When water is tested, it can reveal heavy metal pollution or chemicals by pH measurements. There is more than one test done on the water, but high or low pH levels mean something is polluting the water that is made of chemicals or acidic products. Pure water, level seven, is neutral but challenging to get to ideally, according to the pH chart.
Imagine the chart as high is basic or alkaline and low is acidic. The best way to picture how the chart works is by thinking about the middle being the perfect drinking water, and the lower the number, the closer it gets to battery acid. The higher it gets up the chart, the alkaline compares to lye or Liquid Draino. Battery acid and Liquid Draino are both fatal if consumed. Both are at separate ends of the chart, but both guarantee sure death if consumed.
When the warning labels say do not consume, they mean it because everything is showing high or low acidic or alkaline comes from pH and other tests. The taste is noticeable either way. The acidic tastes more sour, while the basic is bland to bitter. Both will eat away and corrode water lines and can eat away at the internal organs if the count is too high or too low.
Most of the Common Types of Water pH Levels
These are the common types of water and their pH levels:
- Ocean Water: about 8;
- Acid Rain: 5 to 5.5;
- Tap Water: The water varies due to constant testing and maintenance is around 7.5;
- Bottled water: 6.5 to 7.5;
- Distilled reverse osmosis water: 5 to 7;
- Alkaline bottled water: 8 to 9;
- Acid Rain: 5 to 5.5.
As you can see, the bottle and tap water are the only safe water to drink. Distilled water is good when it is closer to seven on the pH scale. It is healthier to drink distilled water if a person can get past the taste. Boiling water and collecting the steam create distilled water.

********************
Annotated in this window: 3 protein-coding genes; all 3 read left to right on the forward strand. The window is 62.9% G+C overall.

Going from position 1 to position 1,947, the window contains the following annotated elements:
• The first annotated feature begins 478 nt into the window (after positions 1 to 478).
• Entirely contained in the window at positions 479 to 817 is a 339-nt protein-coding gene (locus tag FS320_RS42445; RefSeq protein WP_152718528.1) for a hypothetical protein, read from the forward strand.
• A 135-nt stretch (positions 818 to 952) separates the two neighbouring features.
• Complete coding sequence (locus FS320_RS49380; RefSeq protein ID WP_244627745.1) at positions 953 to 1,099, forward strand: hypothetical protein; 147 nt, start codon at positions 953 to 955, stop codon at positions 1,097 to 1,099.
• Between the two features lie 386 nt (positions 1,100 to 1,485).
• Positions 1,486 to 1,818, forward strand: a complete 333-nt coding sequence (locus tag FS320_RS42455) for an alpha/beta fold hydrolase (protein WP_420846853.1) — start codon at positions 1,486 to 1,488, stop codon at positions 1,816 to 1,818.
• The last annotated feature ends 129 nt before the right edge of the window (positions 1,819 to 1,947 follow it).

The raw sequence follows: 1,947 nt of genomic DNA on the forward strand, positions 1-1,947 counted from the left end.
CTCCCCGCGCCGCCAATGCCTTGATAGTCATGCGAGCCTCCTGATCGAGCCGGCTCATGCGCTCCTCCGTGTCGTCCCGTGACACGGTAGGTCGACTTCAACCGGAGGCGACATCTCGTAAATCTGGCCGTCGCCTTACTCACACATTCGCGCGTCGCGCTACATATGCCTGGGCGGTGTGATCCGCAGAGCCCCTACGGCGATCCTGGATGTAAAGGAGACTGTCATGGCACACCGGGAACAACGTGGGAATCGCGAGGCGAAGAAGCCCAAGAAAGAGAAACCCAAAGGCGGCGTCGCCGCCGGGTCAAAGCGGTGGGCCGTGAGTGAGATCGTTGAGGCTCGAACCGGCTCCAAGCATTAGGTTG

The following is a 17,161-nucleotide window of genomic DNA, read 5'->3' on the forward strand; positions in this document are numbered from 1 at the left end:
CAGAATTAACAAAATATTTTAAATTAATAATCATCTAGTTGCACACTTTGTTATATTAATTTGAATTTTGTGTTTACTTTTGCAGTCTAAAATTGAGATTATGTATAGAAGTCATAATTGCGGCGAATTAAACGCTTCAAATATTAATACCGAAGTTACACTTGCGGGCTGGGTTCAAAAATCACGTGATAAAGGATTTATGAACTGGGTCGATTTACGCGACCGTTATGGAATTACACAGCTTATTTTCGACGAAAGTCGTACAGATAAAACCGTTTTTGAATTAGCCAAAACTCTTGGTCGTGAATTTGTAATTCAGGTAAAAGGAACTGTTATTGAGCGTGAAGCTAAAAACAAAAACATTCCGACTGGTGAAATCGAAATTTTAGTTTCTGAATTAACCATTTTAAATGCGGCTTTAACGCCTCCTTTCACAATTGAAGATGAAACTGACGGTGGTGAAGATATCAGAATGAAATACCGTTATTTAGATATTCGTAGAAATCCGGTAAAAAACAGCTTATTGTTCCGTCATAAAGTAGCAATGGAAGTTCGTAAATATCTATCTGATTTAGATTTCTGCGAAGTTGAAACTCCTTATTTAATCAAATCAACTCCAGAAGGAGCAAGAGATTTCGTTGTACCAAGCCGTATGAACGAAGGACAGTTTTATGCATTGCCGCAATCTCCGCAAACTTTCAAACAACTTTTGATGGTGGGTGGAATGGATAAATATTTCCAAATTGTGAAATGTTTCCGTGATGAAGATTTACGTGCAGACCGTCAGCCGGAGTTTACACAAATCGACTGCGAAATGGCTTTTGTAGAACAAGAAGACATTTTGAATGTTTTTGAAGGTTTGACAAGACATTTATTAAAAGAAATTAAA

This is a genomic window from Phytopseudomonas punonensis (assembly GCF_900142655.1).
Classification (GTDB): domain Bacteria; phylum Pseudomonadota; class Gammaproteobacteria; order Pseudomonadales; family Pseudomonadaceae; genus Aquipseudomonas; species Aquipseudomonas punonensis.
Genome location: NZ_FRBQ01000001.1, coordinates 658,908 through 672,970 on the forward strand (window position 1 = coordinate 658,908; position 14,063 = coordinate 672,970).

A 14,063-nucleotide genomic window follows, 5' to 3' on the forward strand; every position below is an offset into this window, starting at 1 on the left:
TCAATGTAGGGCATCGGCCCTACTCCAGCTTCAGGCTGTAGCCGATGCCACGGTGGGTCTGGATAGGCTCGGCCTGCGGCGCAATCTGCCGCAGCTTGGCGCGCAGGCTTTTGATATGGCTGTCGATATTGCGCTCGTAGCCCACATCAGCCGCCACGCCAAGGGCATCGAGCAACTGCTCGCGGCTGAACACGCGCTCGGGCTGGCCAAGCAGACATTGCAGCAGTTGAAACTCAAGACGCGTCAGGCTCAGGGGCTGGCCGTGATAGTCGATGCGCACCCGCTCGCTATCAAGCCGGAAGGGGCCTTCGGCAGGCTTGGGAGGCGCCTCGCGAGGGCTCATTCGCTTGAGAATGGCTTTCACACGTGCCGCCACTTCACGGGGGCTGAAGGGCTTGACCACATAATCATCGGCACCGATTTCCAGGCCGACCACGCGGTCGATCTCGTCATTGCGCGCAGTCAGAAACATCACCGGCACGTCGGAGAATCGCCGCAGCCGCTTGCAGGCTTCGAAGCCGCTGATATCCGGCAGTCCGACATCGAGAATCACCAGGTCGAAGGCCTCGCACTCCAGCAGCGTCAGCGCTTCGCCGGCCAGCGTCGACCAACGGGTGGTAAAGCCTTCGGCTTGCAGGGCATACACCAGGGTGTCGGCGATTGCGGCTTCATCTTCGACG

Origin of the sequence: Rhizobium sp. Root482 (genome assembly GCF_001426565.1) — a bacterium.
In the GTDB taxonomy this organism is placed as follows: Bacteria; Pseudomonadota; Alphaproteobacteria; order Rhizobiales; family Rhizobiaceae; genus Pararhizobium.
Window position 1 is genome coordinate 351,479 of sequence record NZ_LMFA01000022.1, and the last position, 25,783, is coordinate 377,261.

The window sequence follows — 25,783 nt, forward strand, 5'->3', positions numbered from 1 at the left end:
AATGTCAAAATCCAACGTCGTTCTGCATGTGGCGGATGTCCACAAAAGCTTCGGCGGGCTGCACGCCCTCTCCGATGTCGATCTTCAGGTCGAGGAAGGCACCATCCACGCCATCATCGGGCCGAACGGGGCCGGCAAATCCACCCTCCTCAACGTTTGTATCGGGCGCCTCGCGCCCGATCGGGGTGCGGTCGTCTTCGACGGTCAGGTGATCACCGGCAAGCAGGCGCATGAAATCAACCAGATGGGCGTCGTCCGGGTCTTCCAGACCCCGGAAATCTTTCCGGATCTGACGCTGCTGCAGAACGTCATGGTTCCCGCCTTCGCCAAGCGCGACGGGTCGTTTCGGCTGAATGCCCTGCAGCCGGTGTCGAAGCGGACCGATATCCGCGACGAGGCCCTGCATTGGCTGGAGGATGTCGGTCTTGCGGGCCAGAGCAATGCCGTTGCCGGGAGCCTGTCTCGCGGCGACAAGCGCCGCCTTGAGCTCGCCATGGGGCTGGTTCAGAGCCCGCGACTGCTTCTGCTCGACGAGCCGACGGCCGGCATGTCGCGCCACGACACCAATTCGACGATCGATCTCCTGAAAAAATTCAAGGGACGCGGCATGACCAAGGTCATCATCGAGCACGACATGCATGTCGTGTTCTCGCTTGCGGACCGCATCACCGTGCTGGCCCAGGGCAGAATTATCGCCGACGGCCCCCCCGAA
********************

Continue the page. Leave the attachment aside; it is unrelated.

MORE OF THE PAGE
It is required to boil fresh water from lakes and streams to kill the parasites and bacteria that live in the water. The pH in freshwater lakes and streams is closer to acid rain. All water from the location comes from underground or freshwater reservoirs. Collecting the water takes time to boil and place the chemicals such as chlorine and other minerals into it. It is a process used at water plants, and the water goes into the tanks and disperses from there.
How is Well Water Different from Tap Water?
When it comes to drinking water, workers test the municipal or tap water at the plants, so the homeowner does not have to worry about the pH levels. The municipal water suppliers work around the clock to keep the water at or around 7.5 average pH.
The homeowner has to test the well water and ensure they have a water softener and water neutralizer to keep the pH levels around 7. Automatically, well water has a pH level of 6 to 8.5. It is mandatory to have a water softener, and it also depends on the location, because some areas will have higher acidic levels due to the minerals within the ground. This is when you need to have a neutralizer. You can find it at any hardware store like Lowes or Home Depot.
The best times to test well water are right after installing a new water softener, after the first couple of gallons of water is used, and then as the water softener is due for a switch out. Before you notice the water starting to get hard water again, it is an excellent time to test it and request a switch out for a water softener tank.
Enjoy a Healthy pH in Water with ONIT Home
ONIT Home specializes in helping you lower pH in water for drinking purposes. The design of our supplies and equipment keeps the pH levels close to seven and makes it safe for all to drink. The water filtration system will also have the water tasting tremendous and refreshing.
Please check our website to get all our contact information and everything you need to know about our water filtration systems we can install for you today. The essential thing is to know what you want, and we can even help you decide that too, so you can have the most refreshing water around the neighborhood block.
To get started, call us today at 1-833-433-0331!